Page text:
C638

Samuel Kirk & Sons Rare 11oz Silver Fruit Stand or Centerpiece Bowl, Baltimore, MD, 1860-68


This is one of the rarest forms we have ever seen in Kirk silver. It is an exquisite design with exceptional work. The large bowl has four areas of stunning repoussé. Two of these areas are densely covered with repoussé designs of various flowers and leaves (peonies, roses and black-eyed Susans?). One of these areas has a cartouche engraved 'JHW'.

The other two areas showcase scenes of fruit. One scene incorporates clusters of grapes amongst cherries and other fruit and berries, and the other scene exhibits pears, strawberries, pineapple along with other exotic fruits and corn - together becoming patriotic symbols of America, 'the land of plenty'.

All of the work is executed against a stippled background giving depth and highlighting the raised decoration. The rim is reinforced with simple applied bands.

Original glass inserts are exceptionally rare. This stunning glass insert, which fits beautifully into the bowl, is frosted then cut to clear glass above the rim. The diamond-shaped decoration of the glass is polished through the frosted surface to the clear glass in each of the diamonds to create a small circular windows.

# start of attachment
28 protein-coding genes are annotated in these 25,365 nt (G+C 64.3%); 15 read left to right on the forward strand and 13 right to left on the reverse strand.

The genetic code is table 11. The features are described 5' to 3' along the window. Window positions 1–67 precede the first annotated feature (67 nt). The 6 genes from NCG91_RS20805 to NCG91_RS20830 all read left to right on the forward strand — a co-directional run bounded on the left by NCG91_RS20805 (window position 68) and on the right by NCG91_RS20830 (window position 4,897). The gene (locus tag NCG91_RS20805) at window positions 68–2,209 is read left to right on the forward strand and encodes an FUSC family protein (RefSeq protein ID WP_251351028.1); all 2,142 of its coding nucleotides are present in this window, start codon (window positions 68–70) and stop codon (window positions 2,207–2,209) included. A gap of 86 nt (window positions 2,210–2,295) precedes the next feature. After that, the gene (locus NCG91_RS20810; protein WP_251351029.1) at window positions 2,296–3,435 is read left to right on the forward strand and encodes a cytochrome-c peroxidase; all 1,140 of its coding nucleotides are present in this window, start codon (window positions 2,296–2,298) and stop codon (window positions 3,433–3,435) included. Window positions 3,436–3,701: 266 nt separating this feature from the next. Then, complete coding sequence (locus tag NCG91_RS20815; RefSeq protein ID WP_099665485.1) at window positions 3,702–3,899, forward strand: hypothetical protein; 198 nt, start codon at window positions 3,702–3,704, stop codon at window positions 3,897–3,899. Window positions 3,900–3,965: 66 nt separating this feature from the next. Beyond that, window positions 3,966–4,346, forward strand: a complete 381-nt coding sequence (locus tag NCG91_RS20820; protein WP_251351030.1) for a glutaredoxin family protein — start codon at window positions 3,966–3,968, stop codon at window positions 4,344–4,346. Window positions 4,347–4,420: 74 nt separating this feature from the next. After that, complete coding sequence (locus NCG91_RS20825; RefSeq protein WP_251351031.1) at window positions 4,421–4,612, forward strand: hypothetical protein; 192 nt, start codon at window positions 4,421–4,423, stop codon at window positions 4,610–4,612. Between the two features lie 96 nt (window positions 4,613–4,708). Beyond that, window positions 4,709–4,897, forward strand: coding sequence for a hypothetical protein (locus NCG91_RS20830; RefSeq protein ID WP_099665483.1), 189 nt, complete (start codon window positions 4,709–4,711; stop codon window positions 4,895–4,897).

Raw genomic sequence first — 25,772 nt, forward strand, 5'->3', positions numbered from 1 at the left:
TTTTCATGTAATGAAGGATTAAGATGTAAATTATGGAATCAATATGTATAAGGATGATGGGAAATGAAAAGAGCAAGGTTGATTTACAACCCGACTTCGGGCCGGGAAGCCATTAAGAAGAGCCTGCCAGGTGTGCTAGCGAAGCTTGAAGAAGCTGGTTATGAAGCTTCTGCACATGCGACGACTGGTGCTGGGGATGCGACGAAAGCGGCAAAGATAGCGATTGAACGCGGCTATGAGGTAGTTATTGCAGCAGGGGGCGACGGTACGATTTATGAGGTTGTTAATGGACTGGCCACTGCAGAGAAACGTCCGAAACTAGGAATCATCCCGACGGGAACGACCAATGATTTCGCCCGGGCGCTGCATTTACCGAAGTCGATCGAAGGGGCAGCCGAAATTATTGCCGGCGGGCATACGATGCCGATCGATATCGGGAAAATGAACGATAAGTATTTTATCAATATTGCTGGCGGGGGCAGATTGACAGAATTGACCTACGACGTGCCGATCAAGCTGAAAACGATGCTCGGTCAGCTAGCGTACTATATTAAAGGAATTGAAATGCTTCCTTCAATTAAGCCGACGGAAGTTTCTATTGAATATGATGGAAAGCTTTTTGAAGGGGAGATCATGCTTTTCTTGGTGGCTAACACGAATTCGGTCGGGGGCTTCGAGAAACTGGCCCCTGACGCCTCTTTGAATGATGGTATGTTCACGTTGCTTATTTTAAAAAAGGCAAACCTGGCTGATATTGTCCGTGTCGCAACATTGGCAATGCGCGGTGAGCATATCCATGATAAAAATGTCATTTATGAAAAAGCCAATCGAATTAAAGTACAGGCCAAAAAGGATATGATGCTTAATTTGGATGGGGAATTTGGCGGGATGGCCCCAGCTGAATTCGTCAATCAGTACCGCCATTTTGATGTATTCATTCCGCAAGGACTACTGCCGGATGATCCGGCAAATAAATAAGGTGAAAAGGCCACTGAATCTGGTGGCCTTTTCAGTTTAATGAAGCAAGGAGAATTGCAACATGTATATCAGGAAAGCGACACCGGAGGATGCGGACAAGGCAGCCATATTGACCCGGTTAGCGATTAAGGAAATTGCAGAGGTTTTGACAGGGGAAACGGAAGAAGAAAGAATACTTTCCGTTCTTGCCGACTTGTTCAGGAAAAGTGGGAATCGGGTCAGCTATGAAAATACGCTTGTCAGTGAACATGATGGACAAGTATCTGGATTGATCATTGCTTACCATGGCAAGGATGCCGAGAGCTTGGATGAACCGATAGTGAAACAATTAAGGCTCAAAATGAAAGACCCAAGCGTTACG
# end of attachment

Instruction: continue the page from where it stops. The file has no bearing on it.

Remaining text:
Hairy animal legs with ball and claw terminals at the base rise upwards and join the bowl with bold acanthus leaf design. The base is a raised ring with stunning decoration. The flat, circular wall of the base is decorated with vermicelli engraving with a bottom ring of gadrooned decoration. The top of the base has a crimped edge and is engraved with repeating leaves and shells.

It is amazing to find this centerpiece with its original insert. When the glass is placed in the bowl, there is a gap between the bottom of the glass and the bottom of the silver bowl. This area could be used to hold ice in order to keep the contents in the glass chilled. (Homemade strawberry ice cream?)

This exceedingly rare centerpiece is marked underneath with the rare 'Civil War' Kirk mark, 'S. KIRK & SONS/ 11OZ', which was used only briefly from 1860-68. It measures 9.25 inches in diameter by 10 inches high (11 inches to the top of the glass). The silver weighs 45.90 troy. Both pieces are in excellent antique condition with a couple tiny flakes to the edge of the bowl.
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